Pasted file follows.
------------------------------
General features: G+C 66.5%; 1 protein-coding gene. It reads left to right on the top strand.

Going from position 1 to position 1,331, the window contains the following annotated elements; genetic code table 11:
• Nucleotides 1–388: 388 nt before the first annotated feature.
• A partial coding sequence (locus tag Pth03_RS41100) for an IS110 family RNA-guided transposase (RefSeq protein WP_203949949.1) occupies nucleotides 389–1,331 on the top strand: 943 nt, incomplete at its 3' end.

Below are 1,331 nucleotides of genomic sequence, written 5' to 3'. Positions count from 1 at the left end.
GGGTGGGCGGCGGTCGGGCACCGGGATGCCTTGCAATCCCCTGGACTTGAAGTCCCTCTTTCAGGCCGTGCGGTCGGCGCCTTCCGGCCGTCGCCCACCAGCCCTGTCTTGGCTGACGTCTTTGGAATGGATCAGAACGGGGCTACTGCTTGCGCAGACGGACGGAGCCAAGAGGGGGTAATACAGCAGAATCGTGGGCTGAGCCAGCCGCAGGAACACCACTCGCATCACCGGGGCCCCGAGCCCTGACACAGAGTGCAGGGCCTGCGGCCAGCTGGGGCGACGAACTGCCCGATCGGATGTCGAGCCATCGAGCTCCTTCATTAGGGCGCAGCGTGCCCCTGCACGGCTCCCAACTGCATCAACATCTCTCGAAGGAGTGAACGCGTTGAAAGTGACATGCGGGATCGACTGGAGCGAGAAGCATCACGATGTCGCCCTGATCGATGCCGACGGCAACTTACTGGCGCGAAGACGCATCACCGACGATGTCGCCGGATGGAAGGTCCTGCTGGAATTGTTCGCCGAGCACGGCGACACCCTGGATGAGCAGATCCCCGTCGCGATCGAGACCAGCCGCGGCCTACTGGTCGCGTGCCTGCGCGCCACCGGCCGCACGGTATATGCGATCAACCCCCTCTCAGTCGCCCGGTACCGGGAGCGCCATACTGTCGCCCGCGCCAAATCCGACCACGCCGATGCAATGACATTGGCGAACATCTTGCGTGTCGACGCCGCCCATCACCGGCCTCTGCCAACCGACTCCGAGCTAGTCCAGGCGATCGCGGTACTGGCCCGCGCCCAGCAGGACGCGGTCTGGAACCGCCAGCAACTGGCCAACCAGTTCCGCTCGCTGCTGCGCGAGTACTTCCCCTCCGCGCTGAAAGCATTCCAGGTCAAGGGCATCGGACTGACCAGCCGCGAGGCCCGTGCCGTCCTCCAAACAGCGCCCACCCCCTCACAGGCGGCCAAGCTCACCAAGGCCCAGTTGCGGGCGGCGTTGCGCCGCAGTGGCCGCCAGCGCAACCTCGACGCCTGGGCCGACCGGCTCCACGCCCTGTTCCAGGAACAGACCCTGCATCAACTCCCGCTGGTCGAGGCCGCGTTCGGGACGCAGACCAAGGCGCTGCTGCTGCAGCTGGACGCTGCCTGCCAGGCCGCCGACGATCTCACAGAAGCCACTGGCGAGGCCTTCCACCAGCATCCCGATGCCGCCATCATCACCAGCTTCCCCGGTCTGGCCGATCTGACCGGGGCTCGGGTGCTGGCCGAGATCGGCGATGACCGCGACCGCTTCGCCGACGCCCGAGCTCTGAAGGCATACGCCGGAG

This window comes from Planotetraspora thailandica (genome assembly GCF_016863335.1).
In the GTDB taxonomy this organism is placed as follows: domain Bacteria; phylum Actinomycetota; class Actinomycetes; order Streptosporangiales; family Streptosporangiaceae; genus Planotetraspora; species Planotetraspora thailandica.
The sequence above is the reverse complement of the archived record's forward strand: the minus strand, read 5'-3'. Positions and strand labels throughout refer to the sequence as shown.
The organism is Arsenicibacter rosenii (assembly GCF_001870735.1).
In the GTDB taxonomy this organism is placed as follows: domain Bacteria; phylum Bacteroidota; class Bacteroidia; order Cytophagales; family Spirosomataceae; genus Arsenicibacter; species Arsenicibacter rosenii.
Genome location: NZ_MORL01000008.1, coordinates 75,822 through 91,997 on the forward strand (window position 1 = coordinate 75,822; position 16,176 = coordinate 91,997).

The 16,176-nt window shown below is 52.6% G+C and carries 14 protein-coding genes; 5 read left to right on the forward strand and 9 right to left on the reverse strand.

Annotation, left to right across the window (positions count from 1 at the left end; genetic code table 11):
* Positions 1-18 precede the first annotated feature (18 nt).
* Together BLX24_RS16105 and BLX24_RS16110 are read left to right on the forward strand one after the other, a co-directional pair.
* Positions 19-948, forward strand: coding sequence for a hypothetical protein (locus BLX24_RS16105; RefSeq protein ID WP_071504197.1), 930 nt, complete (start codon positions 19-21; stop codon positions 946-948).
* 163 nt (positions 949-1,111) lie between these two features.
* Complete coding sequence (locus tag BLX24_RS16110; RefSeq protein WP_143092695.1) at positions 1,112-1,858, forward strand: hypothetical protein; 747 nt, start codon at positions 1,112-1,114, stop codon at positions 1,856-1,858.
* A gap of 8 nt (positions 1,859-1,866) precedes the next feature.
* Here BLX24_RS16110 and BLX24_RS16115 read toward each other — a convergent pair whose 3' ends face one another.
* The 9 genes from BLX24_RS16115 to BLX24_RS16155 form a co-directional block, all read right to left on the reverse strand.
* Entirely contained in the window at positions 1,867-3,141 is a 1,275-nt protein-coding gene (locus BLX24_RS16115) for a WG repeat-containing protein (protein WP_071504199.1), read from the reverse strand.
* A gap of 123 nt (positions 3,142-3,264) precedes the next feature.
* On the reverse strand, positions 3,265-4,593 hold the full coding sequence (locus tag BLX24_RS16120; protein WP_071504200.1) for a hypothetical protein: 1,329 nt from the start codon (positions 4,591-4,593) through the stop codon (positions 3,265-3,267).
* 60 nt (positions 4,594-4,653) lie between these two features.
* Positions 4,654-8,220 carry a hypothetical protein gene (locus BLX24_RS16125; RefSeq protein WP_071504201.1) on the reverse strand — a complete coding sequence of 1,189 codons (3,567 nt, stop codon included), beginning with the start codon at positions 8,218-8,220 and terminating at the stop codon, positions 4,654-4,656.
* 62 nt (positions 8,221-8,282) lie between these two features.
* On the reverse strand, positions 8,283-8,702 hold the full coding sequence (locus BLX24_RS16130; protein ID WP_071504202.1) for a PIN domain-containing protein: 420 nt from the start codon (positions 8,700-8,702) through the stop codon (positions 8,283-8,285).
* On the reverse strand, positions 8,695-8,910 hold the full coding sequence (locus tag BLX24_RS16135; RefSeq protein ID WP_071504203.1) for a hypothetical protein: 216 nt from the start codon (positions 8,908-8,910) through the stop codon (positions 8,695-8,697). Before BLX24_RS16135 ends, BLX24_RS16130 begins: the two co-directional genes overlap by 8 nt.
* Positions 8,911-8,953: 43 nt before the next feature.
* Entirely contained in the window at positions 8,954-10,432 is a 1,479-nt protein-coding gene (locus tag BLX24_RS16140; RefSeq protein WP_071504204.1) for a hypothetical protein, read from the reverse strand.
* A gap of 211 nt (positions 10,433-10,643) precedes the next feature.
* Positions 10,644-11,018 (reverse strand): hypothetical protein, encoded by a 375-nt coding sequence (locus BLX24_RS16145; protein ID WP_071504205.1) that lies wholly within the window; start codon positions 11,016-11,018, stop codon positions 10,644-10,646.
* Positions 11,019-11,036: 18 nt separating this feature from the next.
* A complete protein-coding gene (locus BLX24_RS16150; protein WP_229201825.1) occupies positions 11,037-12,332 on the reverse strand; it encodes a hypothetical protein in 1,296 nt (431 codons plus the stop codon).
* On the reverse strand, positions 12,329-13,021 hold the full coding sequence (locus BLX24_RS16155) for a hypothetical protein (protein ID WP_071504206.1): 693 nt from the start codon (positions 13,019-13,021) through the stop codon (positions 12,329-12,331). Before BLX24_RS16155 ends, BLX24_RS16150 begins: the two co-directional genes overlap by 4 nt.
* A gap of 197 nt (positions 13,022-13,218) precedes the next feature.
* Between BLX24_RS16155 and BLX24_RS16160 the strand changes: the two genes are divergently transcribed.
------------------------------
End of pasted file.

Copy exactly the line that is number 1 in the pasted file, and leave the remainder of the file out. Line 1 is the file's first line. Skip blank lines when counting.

General features: G+C 66.5%; 1 protein-coding gene. It reads left to right on the top strand.